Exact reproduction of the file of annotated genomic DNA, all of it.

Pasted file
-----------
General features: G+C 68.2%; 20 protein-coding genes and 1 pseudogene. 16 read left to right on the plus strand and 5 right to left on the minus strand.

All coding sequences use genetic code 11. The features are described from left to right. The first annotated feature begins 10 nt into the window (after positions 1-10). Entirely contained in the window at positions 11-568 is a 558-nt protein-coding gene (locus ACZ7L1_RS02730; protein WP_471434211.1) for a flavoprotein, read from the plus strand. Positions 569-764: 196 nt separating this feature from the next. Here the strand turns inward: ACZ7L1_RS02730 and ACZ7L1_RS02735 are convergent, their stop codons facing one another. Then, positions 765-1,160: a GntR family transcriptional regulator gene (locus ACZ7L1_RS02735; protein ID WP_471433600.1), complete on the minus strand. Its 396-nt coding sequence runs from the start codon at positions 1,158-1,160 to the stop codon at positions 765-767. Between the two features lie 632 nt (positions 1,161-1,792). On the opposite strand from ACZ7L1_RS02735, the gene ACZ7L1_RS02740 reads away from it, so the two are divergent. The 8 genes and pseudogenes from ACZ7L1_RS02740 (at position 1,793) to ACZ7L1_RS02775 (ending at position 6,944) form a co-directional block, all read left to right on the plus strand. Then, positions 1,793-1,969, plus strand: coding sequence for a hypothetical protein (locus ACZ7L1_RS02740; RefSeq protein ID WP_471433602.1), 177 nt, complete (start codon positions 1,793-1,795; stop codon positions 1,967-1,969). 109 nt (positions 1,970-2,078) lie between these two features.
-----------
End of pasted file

General features: G+C 68.2%; 20 protein-coding genes and 1 pseudogene. 16 read left to right on the plus strand and 5 right to left on the minus strand.

All coding sequences use genetic code 11. The features are described from left to right. The first annotated feature begins 10 nt into the window (after positions 1-10). Entirely contained in the window at positions 11-568 is a 558-nt protein-coding gene (locus ACZ7L1_RS02730; protein WP_471434211.1) for a flavoprotein, read from the plus strand. Positions 569-764: 196 nt separating this feature from the next. Here the strand turns inward: ACZ7L1_RS02730 and ACZ7L1_RS02735 are convergent, their stop codons facing one another. Then, positions 765-1,160: a GntR family transcriptional regulator gene (locus ACZ7L1_RS02735; protein ID WP_471433600.1), complete on the minus strand. Its 396-nt coding sequence runs from the start codon at positions 1,158-1,160 to the stop codon at positions 765-767. Between the two features lie 632 nt (positions 1,161-1,792). On the opposite strand from ACZ7L1_RS02735, the gene ACZ7L1_RS02740 reads away from it, so the two are divergent. The 8 genes and pseudogenes from ACZ7L1_RS02740 (at position 1,793) to ACZ7L1_RS02775 (ending at position 6,944) form a co-directional block, all read left to right on the plus strand. Then, positions 1,793-1,969, plus strand: coding sequence for a hypothetical protein (locus ACZ7L1_RS02740; RefSeq protein ID WP_471433602.1), 177 nt, complete (start codon positions 1,793-1,795; stop codon positions 1,967-1,969). 109 nt (positions 1,970-2,078) lie between these two features.